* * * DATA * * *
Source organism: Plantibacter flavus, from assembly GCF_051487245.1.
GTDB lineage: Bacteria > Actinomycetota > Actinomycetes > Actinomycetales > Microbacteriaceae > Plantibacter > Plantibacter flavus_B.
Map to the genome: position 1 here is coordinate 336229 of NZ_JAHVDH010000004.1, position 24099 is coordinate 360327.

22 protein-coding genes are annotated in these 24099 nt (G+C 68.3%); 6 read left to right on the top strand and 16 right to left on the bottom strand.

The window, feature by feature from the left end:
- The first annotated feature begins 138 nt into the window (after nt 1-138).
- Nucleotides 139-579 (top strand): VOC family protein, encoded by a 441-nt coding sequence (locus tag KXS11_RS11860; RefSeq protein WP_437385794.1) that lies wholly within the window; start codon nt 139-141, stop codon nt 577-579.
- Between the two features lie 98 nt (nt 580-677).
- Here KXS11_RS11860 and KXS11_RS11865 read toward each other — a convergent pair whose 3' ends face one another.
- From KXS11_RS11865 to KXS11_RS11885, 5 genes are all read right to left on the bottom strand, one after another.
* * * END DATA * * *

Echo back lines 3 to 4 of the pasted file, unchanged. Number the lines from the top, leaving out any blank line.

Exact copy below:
Map to the genome: position 1 here is coordinate 336229 of NZ_JAHVDH010000004.1, position 24099 is coordinate 360327.

22 protein-coding genes are annotated in these 24099 nt (G+C 68.3%); 6 read left to right on the top strand and 16 right to left on the bottom strand.